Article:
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Russia/Georgia: Counting Russian Chickens Before They Hatch

Georgian Premier Noghaideli is pushing for a Russian withdrawal by 2007 (file photo) Russian Foreign Minister Sergei Lavrov's 25 April statement after talks in Moscow with his Georgian counterpart Salome Zourabichvili that Russia could begin withdrawing troops from its two remaining military bases in Georgia before the end of this year is being hailed as a breakthrough in bilateral relations.

But Lavrov did not specify any deadline for completing that process, which he stressed is contingent on the signing of a formal bilateral agreement by the presidents of the two countries. And, on 26 April, Russian Defense Minister Sergei Ivanov (playing "bad cop" to Lavrov's "good cop?"), said that the pullout will take between three and four years, and that it is contingent on a formal agreement signed by the two presidents that will stipulate the date for completing the withdrawal.

Zourabichvili, for her part, suggested on 25 April that if the remaining problems are ironed out within the next week, such an agreement could be signed on 8-9 May during the celebrations in Moscow to mark the 60th anniversary of the end of World War II. Georgian President Mikheil Saakashvili told an Israeli television station on 25 April that he will attend those celebrations if relations with Russia improve by then.
It is still possible that Russia might at some future juncture suspend the withdrawal process, as it has done in withdrawing excess ammunition from Moldova's breakaway Transdniester region.

Zourabichvili was quoted as telling Ekho Moskvy on 25 April that Georgia considers 1 January 2008 the optimum date for completing the Russian military withdrawal, and on 27 April the Caucasus Press quoted her as saying Russian forces would leave the Akhalkalaki base by the end of 2006 and the base in Batumi by the end of 2007. Speaking in Tbilisi the same day, Georgian Prime Minister Zurab Noghaideli similarly said he hopes the withdrawal could be completed by late 2007.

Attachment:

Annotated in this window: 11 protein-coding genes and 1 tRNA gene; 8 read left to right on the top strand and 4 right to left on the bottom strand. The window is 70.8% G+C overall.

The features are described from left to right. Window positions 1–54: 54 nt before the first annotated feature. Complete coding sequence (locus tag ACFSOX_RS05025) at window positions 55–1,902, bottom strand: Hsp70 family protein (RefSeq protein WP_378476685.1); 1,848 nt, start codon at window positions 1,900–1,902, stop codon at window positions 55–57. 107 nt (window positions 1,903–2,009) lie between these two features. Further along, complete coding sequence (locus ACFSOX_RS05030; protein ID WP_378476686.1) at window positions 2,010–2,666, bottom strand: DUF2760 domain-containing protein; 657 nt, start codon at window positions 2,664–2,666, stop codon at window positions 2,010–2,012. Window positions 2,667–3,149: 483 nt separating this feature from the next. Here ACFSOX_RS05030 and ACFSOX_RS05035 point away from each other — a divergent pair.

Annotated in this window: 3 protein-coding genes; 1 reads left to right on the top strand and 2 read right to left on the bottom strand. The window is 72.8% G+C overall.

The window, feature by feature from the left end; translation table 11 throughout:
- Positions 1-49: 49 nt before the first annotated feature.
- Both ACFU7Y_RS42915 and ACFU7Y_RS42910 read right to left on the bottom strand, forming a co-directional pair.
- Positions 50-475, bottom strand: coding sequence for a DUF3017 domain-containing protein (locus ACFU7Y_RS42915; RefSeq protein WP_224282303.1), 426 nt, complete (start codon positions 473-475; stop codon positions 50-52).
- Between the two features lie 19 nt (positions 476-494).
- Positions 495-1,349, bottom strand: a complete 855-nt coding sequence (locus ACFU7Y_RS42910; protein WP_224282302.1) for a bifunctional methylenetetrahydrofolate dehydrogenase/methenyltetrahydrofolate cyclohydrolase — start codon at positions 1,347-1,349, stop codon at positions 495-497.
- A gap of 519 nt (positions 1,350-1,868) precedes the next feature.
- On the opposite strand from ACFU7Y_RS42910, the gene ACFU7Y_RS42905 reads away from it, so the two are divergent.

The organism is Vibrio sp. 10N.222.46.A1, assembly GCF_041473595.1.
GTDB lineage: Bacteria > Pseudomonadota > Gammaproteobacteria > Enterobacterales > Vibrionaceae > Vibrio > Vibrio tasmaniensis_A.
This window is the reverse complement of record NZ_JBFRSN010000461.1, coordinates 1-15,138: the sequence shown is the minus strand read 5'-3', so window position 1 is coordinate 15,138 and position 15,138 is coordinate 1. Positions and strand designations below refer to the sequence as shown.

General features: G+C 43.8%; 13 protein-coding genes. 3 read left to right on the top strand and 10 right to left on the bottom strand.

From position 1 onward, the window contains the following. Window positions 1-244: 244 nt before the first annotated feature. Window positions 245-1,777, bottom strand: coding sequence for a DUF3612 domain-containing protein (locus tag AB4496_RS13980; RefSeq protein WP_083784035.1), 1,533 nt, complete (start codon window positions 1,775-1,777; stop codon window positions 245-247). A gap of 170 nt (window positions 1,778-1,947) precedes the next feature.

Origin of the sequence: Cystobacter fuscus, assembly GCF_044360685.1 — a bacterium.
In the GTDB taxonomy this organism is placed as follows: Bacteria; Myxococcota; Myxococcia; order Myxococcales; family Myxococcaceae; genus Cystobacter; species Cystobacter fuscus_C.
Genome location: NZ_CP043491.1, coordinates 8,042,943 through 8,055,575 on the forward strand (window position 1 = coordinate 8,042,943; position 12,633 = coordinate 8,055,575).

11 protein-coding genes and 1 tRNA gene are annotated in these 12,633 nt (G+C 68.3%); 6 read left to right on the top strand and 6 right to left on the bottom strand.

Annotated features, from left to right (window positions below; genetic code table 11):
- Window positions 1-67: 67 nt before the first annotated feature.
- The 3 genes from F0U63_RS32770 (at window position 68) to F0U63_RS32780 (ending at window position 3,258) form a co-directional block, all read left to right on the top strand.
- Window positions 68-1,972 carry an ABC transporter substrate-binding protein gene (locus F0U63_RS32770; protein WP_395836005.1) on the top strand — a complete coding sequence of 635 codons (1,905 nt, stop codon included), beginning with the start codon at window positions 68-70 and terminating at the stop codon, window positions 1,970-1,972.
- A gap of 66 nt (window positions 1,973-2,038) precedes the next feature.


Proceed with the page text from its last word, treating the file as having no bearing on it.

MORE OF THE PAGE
During a visit to Tbilisi last week, Russian Federation Council Chairman Sergei Mironov proposed the 1 January 2008 deadline to Georgian Parliament Speaker Nino Burdjanadze, but she rejected it as unacceptable. The Georgian Parliament has consistently taken a tougher line than the government on the bases issue, and on 10 March it passed a resolution calling on the government to set a deadline of 15 May for reaching agreement with Russia that the bases be closed by 1 January 2006. The nonbinding resolution stipulated that failure to meet that deadline would incur sanctions, including a refusal to issue visas to Russian military personnel and restrictions on the movement of Russian military personnel and hardware on Georgian territory.

Insofar as Russian officials continued to insist as recently as two years ago that between 11-15 years were required to close the two remaining military bases in Georgia, the 1 January 2008 date constitutes a major concession on Moscow's part. The timeframe for the withdrawal is, however, not the only sticking point. Other disagreements focus on who will pay for the withdrawal and the fate of the materiel currently deployed at the two bases. In May 2001, Russian Deputy Prime Minister Ilya Klebanov estimated the cost at 4 billion rubles ($143.9 million) but, one month later, U.S. Ambassador to Georgia Kenneth Spenser Yalowitz said Moscow had declined an offer of $10 million from the U.S. to help cover the costs of the withdrawal, Caucasus Press reported. Great Britain and other OSCE member states subsequently likewise offered to provide more modest sums towards Russia's withdrawal expenses, but made clear they would not contribute to the cost of constructing new barracks in Russia to house the returning troops, according to a Georgian Foreign Ministry statement quoted by Caucasus Press on 17 January 2004. Russian Defense Minister Ivanov said last month the withdrawal would cost $300 million.